Who was the first person in the Bible to be baptized?
The first recorded baptism in the Bible were the people in Israel going to the Jordan River to be baptized by John the Baptist (Matthew 3:4-5). At least, that is the first group. The first person recorded in the Bible to be water baptized was Jesus of Nazareth (Matthew 3:16).
However, historically the Jews were baptizing any proselyte, a convert to Judaism. It was part of the conversion experience to be water baptized. This may be more John the Baptist got the idea. Although his baptism was not a baptism for conversion.
It is quite possible that the proselyte water baptism idea in Judaism gave way to at least certain rabbis like John the Baptist water baptizing their disciples. Disciples followed the rabbi’s teachings on Scripture.
We know that John had his own disciples because they visited Jesus to ask him if he is the Messiah they have been looking for (Luke 7:18). There might have been an issue between John’s disciples and Jesus’ disciples in the early establishment of the Christian Church.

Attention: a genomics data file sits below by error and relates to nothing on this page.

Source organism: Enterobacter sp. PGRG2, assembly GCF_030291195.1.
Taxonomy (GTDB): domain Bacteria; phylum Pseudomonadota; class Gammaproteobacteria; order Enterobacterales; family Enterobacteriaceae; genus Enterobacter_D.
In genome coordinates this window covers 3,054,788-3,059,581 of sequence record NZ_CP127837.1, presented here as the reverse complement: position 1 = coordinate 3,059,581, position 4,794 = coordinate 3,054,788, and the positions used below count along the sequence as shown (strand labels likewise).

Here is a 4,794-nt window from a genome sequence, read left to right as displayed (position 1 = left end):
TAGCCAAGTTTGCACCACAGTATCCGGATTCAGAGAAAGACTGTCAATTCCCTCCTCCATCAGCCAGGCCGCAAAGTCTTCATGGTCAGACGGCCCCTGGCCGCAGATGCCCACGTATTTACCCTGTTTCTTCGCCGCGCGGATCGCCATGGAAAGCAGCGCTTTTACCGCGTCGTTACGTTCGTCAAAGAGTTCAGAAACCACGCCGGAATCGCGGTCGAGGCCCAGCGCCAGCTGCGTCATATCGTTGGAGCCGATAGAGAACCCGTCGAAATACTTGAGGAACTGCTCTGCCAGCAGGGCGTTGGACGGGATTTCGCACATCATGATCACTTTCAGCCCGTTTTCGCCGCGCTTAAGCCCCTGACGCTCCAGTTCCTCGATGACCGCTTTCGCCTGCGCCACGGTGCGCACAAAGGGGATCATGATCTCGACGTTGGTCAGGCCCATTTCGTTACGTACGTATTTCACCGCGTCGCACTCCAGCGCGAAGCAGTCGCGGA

One example of this is that Paul goes to see the Ephesians in Acts 19 and they have never heard of the baptism into Jesus, only a baptism into John (Acts 19:3-5). It was within Christianity that water baptism became a means for witnessing to others about the change of life in Christ.
Some believe that water baptism is salvation while others teach water baptism is only an effective means of sharing with people what Christ has done in saving you. Within Scripture, most interpreters understand water baptism to be an illustration of death to sin and life in Christ (Romans 6:1-4).
Even within the pages of Acts, most water baptisms occurred only after people wanted to follow Christ. After the Gentiles speak in tongues as the apostles did in Acts 2:1-4, Peter says that they cannot deny water baptism to these converts (Acts 10:44-48).
Even the Ethiopian eunuch is baptized in water following a full understanding of how Christ fulfills Old Testament prophecy, though there is no one other than Philip to witness it (Acts 8:36-38).
There may be a few texts where it is not immediately inferred that water baptism happens after conversion to Christ. This is why today there are two views on water baptism. The first is that it is an act of salvation, believed by Roman Catholics and perhaps a few Protestants. The other view is that it is a witness after the fact of conversion, believed by most Protestants.